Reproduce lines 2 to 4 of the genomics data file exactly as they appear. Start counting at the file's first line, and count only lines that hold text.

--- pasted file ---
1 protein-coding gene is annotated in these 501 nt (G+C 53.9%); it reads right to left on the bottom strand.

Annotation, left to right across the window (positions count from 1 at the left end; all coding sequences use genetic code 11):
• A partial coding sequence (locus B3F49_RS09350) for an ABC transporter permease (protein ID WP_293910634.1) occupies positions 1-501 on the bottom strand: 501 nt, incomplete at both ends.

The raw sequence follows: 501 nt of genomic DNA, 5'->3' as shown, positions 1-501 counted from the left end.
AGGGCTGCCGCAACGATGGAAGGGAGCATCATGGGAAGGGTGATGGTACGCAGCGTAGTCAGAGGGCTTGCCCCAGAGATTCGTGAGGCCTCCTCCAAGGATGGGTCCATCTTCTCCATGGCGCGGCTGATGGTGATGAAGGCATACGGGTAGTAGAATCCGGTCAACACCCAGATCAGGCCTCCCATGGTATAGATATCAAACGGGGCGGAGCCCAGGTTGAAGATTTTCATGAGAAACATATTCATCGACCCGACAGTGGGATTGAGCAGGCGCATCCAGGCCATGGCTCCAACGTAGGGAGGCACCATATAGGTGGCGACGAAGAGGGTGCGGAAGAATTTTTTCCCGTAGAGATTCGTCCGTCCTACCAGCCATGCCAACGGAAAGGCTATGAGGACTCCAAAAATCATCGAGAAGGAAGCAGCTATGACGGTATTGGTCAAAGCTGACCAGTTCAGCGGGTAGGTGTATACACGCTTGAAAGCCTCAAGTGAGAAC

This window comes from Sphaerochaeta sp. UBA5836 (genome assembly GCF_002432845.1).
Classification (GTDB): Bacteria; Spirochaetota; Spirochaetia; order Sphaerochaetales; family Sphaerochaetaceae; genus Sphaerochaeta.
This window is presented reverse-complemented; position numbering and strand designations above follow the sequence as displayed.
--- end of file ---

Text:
Annotation, left to right across the window (positions count from 1 at the left end; all coding sequences use genetic code 11):
• A partial coding sequence (locus B3F49_RS09350) for an ABC transporter permease (protein ID WP_293910634.1) occupies positions 1-501 on the bottom strand: 501 nt, incomplete at both ends.

The raw sequence follows: 501 nt of genomic DNA, 5'->3' as shown, positions 1-501 counted from the left end.